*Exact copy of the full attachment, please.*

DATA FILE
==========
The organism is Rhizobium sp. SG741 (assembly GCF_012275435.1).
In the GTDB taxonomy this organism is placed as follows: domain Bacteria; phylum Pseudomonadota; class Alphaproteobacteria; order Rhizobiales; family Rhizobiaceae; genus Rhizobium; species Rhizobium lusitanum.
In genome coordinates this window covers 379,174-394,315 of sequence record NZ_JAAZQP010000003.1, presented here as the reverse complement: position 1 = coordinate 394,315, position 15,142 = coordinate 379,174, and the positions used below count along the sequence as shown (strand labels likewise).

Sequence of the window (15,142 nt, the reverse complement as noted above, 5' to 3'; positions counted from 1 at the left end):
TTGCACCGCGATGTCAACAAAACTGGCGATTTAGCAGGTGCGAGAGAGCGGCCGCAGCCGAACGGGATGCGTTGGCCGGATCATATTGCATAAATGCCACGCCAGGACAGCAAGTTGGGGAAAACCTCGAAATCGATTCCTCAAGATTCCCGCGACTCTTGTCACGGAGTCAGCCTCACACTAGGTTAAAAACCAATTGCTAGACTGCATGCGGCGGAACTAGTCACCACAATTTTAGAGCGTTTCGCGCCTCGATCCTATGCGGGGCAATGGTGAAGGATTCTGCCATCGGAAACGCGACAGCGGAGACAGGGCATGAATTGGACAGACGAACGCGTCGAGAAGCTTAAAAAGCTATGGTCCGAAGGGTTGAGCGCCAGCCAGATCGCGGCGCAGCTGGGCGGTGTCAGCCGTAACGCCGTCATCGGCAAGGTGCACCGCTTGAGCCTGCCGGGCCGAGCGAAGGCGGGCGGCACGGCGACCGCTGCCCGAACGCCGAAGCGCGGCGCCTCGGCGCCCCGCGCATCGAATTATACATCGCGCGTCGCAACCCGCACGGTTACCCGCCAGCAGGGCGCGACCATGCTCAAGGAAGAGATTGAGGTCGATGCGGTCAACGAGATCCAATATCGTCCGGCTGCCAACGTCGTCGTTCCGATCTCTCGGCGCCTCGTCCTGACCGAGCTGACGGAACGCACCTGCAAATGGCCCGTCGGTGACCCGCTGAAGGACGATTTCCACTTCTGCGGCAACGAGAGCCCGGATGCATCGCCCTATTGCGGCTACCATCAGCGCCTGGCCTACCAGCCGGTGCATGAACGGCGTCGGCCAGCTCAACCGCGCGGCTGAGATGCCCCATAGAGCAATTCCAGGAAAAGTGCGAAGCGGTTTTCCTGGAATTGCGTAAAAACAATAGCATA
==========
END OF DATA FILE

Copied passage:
The organism is Rhizobium sp. SG741 (assembly GCF_012275435.1).
In the GTDB taxonomy this organism is placed as follows: domain Bacteria; phylum Pseudomonadota; class Alphaproteobacteria; order Rhizobiales; family Rhizobiaceae; genus Rhizobium; species Rhizobium lusitanum.
In genome coordinates this window covers 379,174-394,315 of sequence record NZ_JAAZQP010000003.1, presented here as the reverse complement: position 1 = coordinate 394,315, position 15,142 = coordinate 379,174, and the positions used below count along the sequence as shown (strand labels likewise).

Sequence of the window (15,142 nt, the reverse complement as noted above, 5' to 3'; positions counted from 1 at the left end):
TTGCACCGCGATGTCAACAAAACTGGCGATTTAGCAGGTGCGAGAGAGCGGCCGCAGCCGAACGGGATGCGTTGGCCGGATCATATTGCATAAATGCCACGCCAGGACAGCAAGTTGGGGAAAACCTCGAAATCGATTCCTCAAGATTCCCGCGACTCTTGTCACGGAGTCAGCCTCACACTAGGTTAAAAACCAATTGCTAGACTGCATGCGGCGGAACTAGTCACCACAATTTTAGAGCGTTTCGCGCCTCGATCCTATGCGGGGCAATGGTGAAGGATTCTGCCATCGGAAACGCGACAGCGGAGACAGGGCATGAATTGGACAGACGAACGCGTCGAGAAGCTTAAAAAGCTATGGTCCGAAGGGTTGAGCGCCAGCCAGATCGCGGCGCAGCTGGGCGGTGTCAGCCGTAACGCCGTCATCGGCAAGGTGCACCGCTTGAGCCTGCCGGGCCGAGCGAAGGCGGGCGGCACGGCGACCGCTGCCCGAACGCCGAAGCGCGGCGCCTCGGCGCCCCGCGCATCGAATTATACATCGCGCGTCGCAACCCGCACGGTTACCCGCCAGCAGGGCGCGACCATGCTCAAGGAAGAGATTGAGGTCGATGCGGTCAACGAGATCCAATATCGTCCGGCTGCCAACGTCGTCGTTCCGATCTCTCGGCGCCTCGTCCTGACCGAGCTGACGGAACGCACCTGCAAATGGCCCGTCGGTGACCCGCTGAAGGACGATTTCCACTTCTGCGGCAACGAGAGCCCGGATGCATCGCCCTATTGCGGCTACCATCAGCGCCTGGCCTACCAGCCGGTGCATGAACGGCGTCGGCCAGCTCAACCGCGCGGCTGAGATGCCCCATAGAGCAATTCCAGGAAAAGTGCGAAGCGGTTTTCCTGGAATTGCGTAAAAACAATAGCATA